In Chapter 2 he deals with the prima facie differences between the teaching of Jesus and Paul and the supposed paucity of Paul’s knowledge of the biographical details of Jesus. He begins by outlining Paul’s extensive knowledge of the teachings of Jesus, and then he delineates Paul’s knowledge of other elements in the Gospel tradition. He also enumerates six key theological similarities between Jesus and Paul: justification by faith and the kingdom of God; the role of the law; the Gentile mission and the church; the role of women; Christology; and eschatology. Blomberg’s answer to the question “Was Paul the True Founder of Christianity?” is “By no means” (p.105). While he admits that “theological distinctiveness between the two men remain,” he concludes that Paul “knew a considerable amount about the life and teachings of the historical Jesus, and his central proclamation depended on the veracity of the death and resurrection of Christ, precisely as described in the Gospels and predicted  by Jesus himself” (pp.105-6). 


The third and last chapter asks, “How is the Christian to apply the New Testament to life?” It is true that my doctoral research was more closely related to the issues discussed in the first two chapters than this one. But, since I came back to teach at BGST, my interest has been gradually shifted towards issues of application. Precisely because of this, I enjoyed reading this section of the book, and hence my choice for this week’s book review! However, I’m not saying that the issues raised in the first two chapters are unimportant or less important than the third. Rather, I am equally convinced with Blomberg that “interpretation accomplishes little unless it leads to application” (p.15).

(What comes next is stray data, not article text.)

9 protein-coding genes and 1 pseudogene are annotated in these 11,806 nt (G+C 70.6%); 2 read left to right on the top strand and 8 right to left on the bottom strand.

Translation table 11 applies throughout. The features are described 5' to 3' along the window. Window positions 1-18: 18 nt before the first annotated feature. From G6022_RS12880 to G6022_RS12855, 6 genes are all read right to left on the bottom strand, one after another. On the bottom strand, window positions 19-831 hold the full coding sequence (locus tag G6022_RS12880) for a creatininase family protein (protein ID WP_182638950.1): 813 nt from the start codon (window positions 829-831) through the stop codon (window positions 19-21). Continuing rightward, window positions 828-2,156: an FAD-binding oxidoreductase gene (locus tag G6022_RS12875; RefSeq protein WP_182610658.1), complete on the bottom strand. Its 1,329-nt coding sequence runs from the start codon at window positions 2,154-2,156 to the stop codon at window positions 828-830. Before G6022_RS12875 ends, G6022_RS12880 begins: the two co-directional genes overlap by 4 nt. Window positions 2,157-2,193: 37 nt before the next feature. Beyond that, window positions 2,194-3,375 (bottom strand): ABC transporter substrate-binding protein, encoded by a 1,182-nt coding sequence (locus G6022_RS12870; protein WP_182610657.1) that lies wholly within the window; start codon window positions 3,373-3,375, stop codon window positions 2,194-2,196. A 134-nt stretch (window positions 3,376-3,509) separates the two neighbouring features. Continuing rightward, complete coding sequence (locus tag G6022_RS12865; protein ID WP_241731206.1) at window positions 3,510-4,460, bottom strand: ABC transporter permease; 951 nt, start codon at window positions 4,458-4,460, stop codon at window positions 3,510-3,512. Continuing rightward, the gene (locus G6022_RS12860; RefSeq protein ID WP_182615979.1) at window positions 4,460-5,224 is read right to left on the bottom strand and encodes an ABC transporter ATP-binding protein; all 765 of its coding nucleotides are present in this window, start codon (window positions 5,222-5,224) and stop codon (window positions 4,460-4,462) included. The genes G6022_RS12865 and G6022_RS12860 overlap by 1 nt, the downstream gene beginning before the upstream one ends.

Convinced that misapplications of the biblical texts are grounded in misinterpretations of them, Blomberg seeks to provide hermeneutical principles and procedures as he discusses individual texts and forms in canonical sequence. His basic four steps for legitimate biblical application are: “(1) determining the original application(s) intended by the passage; (2) evaluating the level of specificity of those applications to see if they should transferred across time and space to other audiences; (3) if not, identifying broader cross-cultural principles that the specific elements of the text reflect; and (4) finding appropriate contemporary applications that embody those principles (p.108). He emphasizes that when we apply the events in Acts we need to take into account “their transitional nature,” while applying the Pauline epistles, their “occasional” nature (pp. 126, 131).